November 19 I Monday
“I know that the LORD has given this land to you and that a great fear of you has fallen on us, so that all who live in this country are melting in fear because of you.” —Joshua 2:9
Thirty-eight years before Joshua led Israel into the Promised Land, he was selected as one of 12 spies to scout out the land. When they returned from their
40-day reconnaissance, they gave a glowing report of an incredibly fertile Canaan, but there was a problem. The land was filled with enemies, some of them giants, whose cities were well-fortified. Ten of the spies advised, “We can’t attack these people; we’re like grasshoppers to them!” Only Joshua and Caleb, the other two spies, believed that the God who delivered Israel out of Egypt would also deliver them into Canaan. Unfortunately, the rest of Israel bought into the fear of the 10 spies, and when they refused to attack, God sentenced the Israelites to wander in the wilderness for a total of 40 years.
later, Joshua, now leader of Israel, sent two spies of his own to scout out the land, but especially Jericho. When they arrived, they stayed in the house of a prostitute named Rahab. The king of Jericho came looking for them, but Rahab sent him on a wild goose chase. In return, the spies promised that when Israel conquered the city, she and her family would be spared.
During this conversation, Rahab explained why she was helping the spies. Like the rest of Jericho, she had heard how God delivered the Israelites from Egypt, how He had parted the Red Sea so they could pass through on dry ground and how He had recently given Israel victory over two kingdoms just across the Jordan River. “When we heard of it,” Rahab said, “our hearts sank and everyone’s courage failed because of you, for the LORD your God is God in heaven above and on earth below” (Joshua 2:11).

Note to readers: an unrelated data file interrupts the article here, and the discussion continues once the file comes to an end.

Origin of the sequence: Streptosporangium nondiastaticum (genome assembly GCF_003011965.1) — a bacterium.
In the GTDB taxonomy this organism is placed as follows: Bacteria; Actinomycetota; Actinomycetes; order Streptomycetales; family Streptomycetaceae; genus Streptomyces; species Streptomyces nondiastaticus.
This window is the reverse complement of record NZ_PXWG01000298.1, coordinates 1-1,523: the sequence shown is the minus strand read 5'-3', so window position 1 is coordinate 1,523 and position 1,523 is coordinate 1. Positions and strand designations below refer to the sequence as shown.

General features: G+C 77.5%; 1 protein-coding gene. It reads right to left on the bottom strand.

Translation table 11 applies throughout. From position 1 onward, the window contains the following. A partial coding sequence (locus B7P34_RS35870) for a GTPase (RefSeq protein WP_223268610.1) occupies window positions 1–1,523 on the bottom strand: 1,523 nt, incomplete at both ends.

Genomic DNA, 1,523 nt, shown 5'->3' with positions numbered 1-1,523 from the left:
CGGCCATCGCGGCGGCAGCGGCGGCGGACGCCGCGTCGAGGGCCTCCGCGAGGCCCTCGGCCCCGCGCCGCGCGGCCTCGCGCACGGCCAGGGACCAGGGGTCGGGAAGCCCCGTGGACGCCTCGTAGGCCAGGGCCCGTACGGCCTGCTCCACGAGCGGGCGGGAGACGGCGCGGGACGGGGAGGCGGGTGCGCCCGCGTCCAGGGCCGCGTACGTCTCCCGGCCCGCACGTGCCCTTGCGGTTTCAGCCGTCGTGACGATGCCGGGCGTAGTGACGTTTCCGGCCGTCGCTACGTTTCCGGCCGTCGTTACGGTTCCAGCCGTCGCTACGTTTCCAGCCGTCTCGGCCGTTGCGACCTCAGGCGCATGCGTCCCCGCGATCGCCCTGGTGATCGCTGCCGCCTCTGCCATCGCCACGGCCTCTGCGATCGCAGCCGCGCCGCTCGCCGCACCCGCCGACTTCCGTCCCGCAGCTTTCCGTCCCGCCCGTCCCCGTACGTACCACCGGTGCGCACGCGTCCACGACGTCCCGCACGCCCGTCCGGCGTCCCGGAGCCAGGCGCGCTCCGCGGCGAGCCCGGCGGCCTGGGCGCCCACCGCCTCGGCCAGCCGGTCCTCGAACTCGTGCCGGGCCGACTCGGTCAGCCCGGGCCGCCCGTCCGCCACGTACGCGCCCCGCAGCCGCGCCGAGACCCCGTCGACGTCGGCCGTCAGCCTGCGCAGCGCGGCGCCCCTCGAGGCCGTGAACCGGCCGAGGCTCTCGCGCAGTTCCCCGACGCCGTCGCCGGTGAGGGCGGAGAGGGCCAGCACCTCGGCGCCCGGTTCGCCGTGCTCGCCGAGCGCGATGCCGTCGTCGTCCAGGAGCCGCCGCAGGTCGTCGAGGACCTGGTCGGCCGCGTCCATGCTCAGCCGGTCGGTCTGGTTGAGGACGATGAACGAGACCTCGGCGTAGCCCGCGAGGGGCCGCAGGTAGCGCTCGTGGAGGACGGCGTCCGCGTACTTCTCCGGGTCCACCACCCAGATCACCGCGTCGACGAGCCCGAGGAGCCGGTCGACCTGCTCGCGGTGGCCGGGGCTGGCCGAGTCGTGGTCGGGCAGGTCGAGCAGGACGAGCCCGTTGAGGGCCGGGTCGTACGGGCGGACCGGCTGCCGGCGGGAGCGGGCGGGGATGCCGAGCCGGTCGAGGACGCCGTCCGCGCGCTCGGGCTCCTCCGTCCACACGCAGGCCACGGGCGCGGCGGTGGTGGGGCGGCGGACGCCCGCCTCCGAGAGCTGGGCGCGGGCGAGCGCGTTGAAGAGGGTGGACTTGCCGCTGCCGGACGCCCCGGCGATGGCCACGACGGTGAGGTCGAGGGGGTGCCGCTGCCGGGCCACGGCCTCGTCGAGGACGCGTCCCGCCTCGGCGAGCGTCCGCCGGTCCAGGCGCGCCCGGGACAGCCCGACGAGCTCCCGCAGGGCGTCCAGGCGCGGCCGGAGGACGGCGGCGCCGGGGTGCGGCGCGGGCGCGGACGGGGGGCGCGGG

For 40 years, the people of Jericho had been scared stiff wondering when this nomadic tribe with God on their side would arrive to conquer them, but ironically, it was also fear that kept Israel from attacking thirty-eight years earlier. This is what makes Joshua and Rahab’s faith stand out. While the rest of their people were gripped by fear, both Joshua and Rahab believed that God would grant Israel victory.
Faith is not an absence of fear but a disposition of trust no matter our circumstances. We may be facing situations that seem too big to handle: a lost job, a painful break-up, a fatal illness, a child who has turned their back on God, but no situation is too big for Him. The God who delivered Israel from Egypt and us from sin remains true and trustworthy, able to bring us through even life’s scariest and most painful moments.
Prayer: Sovereign Lord, there are many things in life that might make me afraid, but thank You for being with me the whole way as the source of my peace and victory.
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